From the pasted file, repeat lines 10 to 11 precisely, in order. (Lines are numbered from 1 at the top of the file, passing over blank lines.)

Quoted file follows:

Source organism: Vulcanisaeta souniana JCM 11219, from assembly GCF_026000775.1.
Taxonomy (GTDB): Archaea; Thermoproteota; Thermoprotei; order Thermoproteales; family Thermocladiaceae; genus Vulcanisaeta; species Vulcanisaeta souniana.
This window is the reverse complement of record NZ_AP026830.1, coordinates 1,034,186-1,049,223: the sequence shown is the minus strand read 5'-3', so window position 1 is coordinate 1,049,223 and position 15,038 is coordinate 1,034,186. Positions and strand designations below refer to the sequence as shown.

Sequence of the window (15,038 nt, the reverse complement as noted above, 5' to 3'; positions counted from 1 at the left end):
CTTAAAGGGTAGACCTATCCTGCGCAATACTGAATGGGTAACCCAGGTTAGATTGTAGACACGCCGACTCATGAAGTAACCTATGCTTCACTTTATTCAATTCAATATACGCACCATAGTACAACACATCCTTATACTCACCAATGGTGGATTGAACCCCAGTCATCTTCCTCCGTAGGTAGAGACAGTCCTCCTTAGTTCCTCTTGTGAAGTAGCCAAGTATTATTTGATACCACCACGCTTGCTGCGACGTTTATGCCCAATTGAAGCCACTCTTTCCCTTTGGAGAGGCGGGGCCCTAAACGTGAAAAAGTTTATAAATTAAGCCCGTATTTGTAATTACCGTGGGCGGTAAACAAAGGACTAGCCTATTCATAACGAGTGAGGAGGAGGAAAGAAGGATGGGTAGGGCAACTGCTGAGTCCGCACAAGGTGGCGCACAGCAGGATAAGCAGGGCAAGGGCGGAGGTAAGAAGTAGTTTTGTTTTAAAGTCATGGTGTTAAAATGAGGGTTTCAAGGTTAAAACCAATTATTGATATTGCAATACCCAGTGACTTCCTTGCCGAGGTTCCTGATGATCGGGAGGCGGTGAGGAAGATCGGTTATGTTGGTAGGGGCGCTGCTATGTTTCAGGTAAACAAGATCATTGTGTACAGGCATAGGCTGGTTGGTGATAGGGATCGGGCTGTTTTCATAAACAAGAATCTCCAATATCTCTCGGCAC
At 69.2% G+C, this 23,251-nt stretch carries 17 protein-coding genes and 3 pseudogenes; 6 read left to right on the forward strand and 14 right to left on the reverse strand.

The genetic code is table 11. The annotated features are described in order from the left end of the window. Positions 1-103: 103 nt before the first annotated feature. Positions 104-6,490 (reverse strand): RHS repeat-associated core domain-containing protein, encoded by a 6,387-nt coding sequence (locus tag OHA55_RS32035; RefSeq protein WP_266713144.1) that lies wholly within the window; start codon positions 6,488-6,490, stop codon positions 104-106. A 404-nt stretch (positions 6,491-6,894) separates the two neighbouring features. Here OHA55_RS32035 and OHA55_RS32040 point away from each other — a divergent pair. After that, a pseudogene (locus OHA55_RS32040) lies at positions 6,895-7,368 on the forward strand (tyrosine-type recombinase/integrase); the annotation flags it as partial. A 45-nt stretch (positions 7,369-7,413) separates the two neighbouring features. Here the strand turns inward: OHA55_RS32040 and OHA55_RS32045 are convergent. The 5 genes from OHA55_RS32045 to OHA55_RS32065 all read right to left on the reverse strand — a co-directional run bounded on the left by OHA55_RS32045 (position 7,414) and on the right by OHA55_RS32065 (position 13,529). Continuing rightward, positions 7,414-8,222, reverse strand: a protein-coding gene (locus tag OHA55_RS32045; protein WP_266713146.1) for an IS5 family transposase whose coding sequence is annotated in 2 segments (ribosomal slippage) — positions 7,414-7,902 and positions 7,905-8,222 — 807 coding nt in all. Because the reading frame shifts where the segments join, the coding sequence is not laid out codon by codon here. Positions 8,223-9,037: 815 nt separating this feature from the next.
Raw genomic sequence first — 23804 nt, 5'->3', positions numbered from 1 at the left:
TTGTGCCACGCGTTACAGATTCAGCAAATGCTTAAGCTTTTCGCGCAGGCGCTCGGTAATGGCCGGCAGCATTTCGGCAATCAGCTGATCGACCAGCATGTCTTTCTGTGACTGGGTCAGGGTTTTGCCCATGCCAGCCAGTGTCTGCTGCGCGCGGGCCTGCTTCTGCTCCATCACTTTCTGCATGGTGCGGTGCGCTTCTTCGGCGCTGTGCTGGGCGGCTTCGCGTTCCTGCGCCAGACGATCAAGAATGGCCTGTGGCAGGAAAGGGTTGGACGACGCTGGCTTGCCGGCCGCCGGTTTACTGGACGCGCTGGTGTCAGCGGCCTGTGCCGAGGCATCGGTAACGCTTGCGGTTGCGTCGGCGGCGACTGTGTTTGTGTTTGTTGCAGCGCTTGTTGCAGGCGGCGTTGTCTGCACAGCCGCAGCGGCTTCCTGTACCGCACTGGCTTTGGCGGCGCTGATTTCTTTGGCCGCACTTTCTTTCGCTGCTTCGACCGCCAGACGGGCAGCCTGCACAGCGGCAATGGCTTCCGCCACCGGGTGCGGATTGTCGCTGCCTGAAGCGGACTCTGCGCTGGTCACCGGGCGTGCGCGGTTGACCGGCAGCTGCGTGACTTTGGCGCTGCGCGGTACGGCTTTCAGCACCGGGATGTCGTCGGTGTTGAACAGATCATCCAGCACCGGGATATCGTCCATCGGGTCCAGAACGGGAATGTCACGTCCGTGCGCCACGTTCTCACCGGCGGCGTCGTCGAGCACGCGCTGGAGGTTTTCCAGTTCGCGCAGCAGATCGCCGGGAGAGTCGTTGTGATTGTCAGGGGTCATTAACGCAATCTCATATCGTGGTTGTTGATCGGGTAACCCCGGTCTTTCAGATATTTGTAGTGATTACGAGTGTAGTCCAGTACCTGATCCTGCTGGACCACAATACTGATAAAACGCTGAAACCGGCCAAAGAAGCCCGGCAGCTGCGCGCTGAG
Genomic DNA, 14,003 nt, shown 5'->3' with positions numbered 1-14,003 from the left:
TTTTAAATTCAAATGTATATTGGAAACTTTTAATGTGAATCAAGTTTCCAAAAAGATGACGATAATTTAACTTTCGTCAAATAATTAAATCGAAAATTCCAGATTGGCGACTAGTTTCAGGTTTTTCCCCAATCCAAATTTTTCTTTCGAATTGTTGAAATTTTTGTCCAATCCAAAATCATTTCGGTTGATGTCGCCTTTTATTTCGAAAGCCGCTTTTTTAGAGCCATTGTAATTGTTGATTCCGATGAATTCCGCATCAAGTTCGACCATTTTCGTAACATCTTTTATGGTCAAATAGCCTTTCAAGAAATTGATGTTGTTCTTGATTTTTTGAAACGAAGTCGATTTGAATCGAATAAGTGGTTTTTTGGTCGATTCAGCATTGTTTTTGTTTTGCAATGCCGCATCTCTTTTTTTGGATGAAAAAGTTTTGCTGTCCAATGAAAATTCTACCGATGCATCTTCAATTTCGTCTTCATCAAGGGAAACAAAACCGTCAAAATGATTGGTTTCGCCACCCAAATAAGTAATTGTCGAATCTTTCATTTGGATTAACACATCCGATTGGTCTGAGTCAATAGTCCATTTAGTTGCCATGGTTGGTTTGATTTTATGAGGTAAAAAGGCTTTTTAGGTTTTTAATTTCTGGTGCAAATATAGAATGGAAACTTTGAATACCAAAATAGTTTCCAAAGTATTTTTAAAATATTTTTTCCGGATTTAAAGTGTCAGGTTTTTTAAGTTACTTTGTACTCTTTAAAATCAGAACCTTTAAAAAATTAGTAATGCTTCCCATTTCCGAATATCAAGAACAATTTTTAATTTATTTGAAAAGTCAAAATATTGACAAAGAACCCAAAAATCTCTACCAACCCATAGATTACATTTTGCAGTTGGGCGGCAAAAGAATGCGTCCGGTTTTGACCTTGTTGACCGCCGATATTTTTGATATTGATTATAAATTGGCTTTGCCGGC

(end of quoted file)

Genomic DNA, 14,003 nt, shown 5'->3' with positions numbered 1-14,003 from the left:
TTTTAAATTCAAATGTATATTGGAAACTTTTAATGTGAATCAAGTTTCCAAAAAGATGACGATAATTTAACTTTCGTCAAATAATTAAATCGAAAATTCCAGATTGGCGACTAGTTTCAGGTTTTTCCCCAATCCAAATTTTTCTTTCGAATTGTTGAAATTTTTGTCCAATCCAAAATCATTTCGGTTGATGTCGCCTTTTATTTCGAAAGCCGCTTTTTTAGAGCCATTGTAATTGTTGATTCCGATGAATTCCGCATCAAGTTCGACCATTTTCGTAACATCTTTTATGGTCAAATAGCCTTTCAAGAAATTGATGTTGTTCTTGATTTTTTGAAACGAAGTCGATTTGAATCGAATAAGTGGTTTTTTGGTCGATTCAGCATTGTTTTTGTTTTGCAATGCCGCATCTCTTTTTTTGGATGAAAAAGTTTTGCTGTCCAATGAAAATTCTACCGATGCATCTTCAATTTCGTCTTCATCAAGGGAAACAAAACCGTCAAAATGATTGGTTTCGCCACCCAAATAAGTAATTGTCGAATCTTTCATTTGGATTAACACATCCGATTGGTCTGAGTCAATAGTCCATTTAGTTGCCATGGTTGGTTTGATTTTATGAGGTAAAAAGGCTTTTTAGGTTTTTAATTTCTGGTGCAAATATAGAATGGAAACTTTGAATACCAAAATAGTTTCCAAAGTATTTTTAAAATATTTTTTCCGGATTTAAAGTGTCAGGTTTTTTAAGTTACTTTGTACTCTTTAAAATCAGAACCTTTAAAAAATTAGTAATGCTTCCCATTTCCGAATATCAAGAACAATTTTTAATTTATTTGAAAAGTCAAAATATTGACAAAGAACCCAAAAATCTCTACCAACCCATAGATTACATTTTGCAGTTGGGCGGCAAAAGAATGCGTCCGGTTTTGACCTTGTTGACCGCCGATATTTTTGATATTGATTATAAATTGGCTTTGCCGGC